The exhibition is not about the hierarchy of taste as it manifests between high and low culture, but rather about the cultural and political manifestation of pattern within craft, sculpture, painting, costume design, film and photography. Criminal ornamentation celebrates the impolite and apologetic display of patter, repetition and colour as freedom from the elitism of good taste, rejoicing the radical deviancy of pattern.

An abandoned, simple trainstation at dusk

Altered Landscapes, by Juan delGado

Saturday 6 January – Sunday 25 February 2018
Altered Landscape asked you to navigate, reflect and absorb the experiences and stories of refugees.

For this exhbition, delGado travelled to Greece, North Macedonia and Calais to film, photograph, and record the journeys taken by Syrian refugees. delGado has not filmed these ‘invisible’ people who proliferate our media, but the places they have passed through. There are traces of their existence, fragmented experiences, fleeting moments and marks left on the land as they pass through to find safety.

Using video, photography, lighting and sound, Altered Landscapes encourages you to open up contemplation and discussion about the current situation in Europe, a place that has become filled with militarised border control.

Art made of bacteria of multiple colours

Steffie Richards: Ebb and Flow

Friday 12 January – Saturday 25 March 2018
Imagine if our presence left behind a visible trace when passing through a space. What would that space then look like?

Steffie Richards’ work aims to visualise this and relates to the transient values of coastal Cornwall. She explores the constant yet subtle changes to the environment, both brought and erased by the tides, and asked us to think about out relationship with the magnitude of the ocean itself.

A woman with long dark hair standing in front of a wall of portrait photographs where each person wears full-face makeup.

Laura Swanson

September – December 2017
the first UK solo exhibition by American artist Laura Swanson. It will feature new artwork commissioned especially for this exhibition, including new installation and sculpture, alongside recent work from Swanson’s mixed-media series “Uniforms” (2014-2015), and photographic works from various past projects.

Laura Swanson examines the behaviour of looking at physical difference, working across media including drawing, installation, photography, and sculpture. Pulling from multiple sources – art history, commercial display, critical theory, personal experience, photography, popular culture, sociology – her visual language is simultaneously playful and serious, simple and intricate, inviting and disruptive.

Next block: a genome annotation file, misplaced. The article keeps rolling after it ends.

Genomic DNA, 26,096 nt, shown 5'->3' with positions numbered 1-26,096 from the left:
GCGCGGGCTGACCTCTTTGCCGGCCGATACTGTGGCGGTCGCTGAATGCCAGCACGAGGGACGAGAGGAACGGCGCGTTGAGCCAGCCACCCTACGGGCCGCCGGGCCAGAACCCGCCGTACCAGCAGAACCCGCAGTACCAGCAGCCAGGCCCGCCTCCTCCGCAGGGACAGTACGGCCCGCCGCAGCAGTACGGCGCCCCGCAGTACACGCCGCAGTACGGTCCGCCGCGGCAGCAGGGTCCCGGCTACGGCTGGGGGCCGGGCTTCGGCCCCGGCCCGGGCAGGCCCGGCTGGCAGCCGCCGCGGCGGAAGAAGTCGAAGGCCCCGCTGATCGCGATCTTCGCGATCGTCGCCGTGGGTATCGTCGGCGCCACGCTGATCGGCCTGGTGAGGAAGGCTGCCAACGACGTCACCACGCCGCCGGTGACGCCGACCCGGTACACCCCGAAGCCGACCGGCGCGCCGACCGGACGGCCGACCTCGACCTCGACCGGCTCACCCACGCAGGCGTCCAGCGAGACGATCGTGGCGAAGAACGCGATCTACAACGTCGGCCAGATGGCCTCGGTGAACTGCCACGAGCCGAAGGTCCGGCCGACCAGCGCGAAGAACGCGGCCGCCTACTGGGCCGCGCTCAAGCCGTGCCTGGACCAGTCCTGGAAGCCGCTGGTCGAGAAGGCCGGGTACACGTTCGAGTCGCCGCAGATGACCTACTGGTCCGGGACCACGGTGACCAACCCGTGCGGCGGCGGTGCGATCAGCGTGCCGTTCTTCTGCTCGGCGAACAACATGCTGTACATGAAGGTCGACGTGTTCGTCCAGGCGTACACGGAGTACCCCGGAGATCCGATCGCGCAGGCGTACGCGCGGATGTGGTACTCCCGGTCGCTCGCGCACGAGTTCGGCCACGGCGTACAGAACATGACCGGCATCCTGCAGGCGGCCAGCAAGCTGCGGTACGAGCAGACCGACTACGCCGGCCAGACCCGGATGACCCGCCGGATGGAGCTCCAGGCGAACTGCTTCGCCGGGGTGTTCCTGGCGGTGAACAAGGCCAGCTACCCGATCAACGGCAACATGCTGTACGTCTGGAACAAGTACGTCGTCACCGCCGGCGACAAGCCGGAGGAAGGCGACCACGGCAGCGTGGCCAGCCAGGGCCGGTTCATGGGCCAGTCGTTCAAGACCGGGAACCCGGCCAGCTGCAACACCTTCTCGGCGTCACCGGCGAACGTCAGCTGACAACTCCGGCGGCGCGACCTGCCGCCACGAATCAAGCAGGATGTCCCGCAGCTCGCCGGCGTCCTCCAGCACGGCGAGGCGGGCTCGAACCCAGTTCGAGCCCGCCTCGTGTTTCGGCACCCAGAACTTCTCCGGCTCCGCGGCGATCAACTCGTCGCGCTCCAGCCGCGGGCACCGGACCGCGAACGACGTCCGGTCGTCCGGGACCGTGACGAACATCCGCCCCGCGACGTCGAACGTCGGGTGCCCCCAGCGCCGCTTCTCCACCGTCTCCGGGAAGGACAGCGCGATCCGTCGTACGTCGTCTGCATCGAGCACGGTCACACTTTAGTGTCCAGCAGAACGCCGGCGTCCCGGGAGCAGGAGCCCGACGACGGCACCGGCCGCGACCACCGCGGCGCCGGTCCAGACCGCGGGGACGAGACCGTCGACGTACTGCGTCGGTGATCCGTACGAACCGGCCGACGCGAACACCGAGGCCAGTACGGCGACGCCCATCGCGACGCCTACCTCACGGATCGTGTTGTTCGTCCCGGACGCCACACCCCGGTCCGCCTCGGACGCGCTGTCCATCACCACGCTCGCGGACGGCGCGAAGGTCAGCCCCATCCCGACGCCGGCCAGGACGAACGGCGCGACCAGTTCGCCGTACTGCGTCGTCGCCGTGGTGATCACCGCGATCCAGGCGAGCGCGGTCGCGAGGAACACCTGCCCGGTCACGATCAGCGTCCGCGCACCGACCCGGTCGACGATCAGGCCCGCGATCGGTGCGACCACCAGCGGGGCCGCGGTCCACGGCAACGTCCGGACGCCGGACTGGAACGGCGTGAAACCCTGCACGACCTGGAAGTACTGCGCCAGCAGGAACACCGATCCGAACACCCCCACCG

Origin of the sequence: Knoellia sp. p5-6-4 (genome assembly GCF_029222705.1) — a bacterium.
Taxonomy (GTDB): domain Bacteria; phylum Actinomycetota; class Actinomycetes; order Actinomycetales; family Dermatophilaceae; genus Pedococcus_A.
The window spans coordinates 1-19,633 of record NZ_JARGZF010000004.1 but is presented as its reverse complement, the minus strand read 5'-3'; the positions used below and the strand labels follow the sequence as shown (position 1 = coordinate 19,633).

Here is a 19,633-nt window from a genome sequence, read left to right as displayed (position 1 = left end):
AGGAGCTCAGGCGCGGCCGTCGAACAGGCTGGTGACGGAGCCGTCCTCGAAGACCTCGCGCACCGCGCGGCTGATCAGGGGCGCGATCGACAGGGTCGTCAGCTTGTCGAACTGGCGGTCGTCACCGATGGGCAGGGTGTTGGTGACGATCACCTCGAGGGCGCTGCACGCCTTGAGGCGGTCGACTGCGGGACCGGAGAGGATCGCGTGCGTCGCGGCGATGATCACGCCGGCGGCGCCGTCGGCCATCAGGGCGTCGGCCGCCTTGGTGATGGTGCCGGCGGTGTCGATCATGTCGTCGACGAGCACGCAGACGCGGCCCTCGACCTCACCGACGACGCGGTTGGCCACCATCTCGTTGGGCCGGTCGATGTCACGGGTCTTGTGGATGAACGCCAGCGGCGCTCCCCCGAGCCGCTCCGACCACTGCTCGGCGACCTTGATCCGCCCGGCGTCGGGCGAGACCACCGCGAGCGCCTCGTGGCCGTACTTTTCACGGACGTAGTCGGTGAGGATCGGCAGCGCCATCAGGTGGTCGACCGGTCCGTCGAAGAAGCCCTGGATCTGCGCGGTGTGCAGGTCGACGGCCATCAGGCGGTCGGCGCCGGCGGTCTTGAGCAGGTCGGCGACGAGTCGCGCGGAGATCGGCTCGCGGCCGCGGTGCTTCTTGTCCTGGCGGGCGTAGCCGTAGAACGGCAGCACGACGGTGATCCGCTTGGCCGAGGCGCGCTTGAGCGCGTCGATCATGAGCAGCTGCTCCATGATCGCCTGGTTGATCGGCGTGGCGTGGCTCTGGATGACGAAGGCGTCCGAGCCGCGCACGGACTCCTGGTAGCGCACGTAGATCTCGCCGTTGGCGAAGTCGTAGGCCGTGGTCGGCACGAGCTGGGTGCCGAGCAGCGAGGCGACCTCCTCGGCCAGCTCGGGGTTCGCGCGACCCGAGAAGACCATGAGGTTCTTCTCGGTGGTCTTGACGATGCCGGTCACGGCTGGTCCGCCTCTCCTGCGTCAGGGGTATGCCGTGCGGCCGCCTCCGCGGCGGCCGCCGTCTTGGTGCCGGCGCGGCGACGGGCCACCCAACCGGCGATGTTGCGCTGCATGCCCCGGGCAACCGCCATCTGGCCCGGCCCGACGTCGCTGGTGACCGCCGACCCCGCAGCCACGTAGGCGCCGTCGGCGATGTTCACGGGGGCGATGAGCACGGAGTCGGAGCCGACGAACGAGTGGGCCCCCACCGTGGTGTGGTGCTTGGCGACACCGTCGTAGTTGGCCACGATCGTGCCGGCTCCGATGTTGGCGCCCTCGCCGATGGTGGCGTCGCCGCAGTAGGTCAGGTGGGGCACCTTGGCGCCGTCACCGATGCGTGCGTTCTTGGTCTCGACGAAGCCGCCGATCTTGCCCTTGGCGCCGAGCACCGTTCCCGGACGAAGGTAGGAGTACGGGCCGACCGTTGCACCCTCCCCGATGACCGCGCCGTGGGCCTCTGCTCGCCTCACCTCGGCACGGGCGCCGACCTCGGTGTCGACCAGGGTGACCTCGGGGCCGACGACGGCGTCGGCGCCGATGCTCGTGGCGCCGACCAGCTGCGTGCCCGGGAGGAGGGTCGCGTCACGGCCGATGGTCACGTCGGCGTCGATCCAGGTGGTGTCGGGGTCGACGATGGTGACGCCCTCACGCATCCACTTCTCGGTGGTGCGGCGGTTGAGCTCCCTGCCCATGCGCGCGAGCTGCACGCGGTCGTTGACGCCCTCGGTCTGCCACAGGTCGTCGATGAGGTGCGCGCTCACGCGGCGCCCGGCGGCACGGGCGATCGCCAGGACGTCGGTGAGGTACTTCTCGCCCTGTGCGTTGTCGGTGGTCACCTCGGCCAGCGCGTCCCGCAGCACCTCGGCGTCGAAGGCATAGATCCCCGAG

The exhibition will take autumn 2017 in AAC’s new gallery, a space dedicated to international contemporary art. AAC is one of the largest public galleries in the midlands, producing high quality exhibitions and commissioning exciting new work. AAC is committed to supporting innovative, critically challenging, and socially engaged artists.

A photo of a woman's torso, wearing a floral jumpsuit

Plant Culture

Saturday 22 July – Saturday 25 September 2016
Bringing together different artistic representations of plant life in modern and contemporary art, Plant Culture explores how artists have used plants as a subject matter, material or aesthetic. The exhibition constituted an investigation into the relationship between humans and plants.

Through its examination of plant orientated artwork, Plant Culture will question the privileging of human experience (that of the artist) over the existence of a nonhuman subject. The exhibition looks at plant-human dynamics in a variety of different ways, for example the still life, where seemingly inanimate objects are impregnated with human symbolism.

The exhibitions design and layout will draw comparisons between botanic gardens, (collections of plants brought together for study and pleasure) and collections of contemporary art. The work will be organised around four perspectives: Allegory, Reality, Investigation and otherness.

The exhibition will be curated by, Attenborough Arts Centre. To accompany the exhibition, University of Leicester’s Department of Biology support talks and tours of the exhibition, and University’s Botanical Gardens, two organisations will also co-produce a series of creative learning classes and workshops.


Gilbert & George, Marc Quinn, Anya Gallaccio, Andy Goldsworthy, Janice Kerbel, Georgie Hopton, Simon Starling, Michael Landy, Hayley Newman, John Newling, Lois Weinberg and John Stezaker, Annie

a window, open, with a flower close up behind

Lucy and Jorge Ortega

Saturday 30 January – Sunday 24 April 2016
The internationally acclaimed Lucy + Jorge Orta produce artwork that questions the social and ecological sustainability of our planet. Over the last two decades they have produced an abundance of works, employing diverse media, like drawing, sculpture, installation, couture, painting, silkscreen, photography, video and light. Besides this, they have also staged interventions and performances to realise major projects across the globe.

The Ortas’ practice is driven by extensive research into the forces shaping our environment: the availability of food and water, the destruction of the Amazon rainforest and subsequent species loss, and global climate change.

This new solo presentation brings together artwork relating to the Ortas’ ongoing concern with human migration, escape and survival from environmental and political catastrophe. It includes many of their characteristic social sculptures, assemblages of functional objects such as customised buoyancy aids, water flasks, and individually made sleeping bags.

A small car hanging from the ceiling as a man looks on

Art, Life, Activism: Contemporary art and the politics of disability

Friday 12 September 2015
Art, Life, Activism drew on our own history as a centre for inclusive art practice, bringing a thought-provoking look at intersection between art and disability.

Drawing together works by artists’ Tony Heaton, Noemi Lakmaier, Aaron Williamson, Bobby Baker, and photographer David Hevey, the collection explored various aspects of disability politics. Using sculpture, performance, film, and drawing to address a diverse range of concerns, they explore political activism, the labour market, medical treatment, access, sexuality, and hidden history; they challenge the social, economic and cultural forces that characterise disability.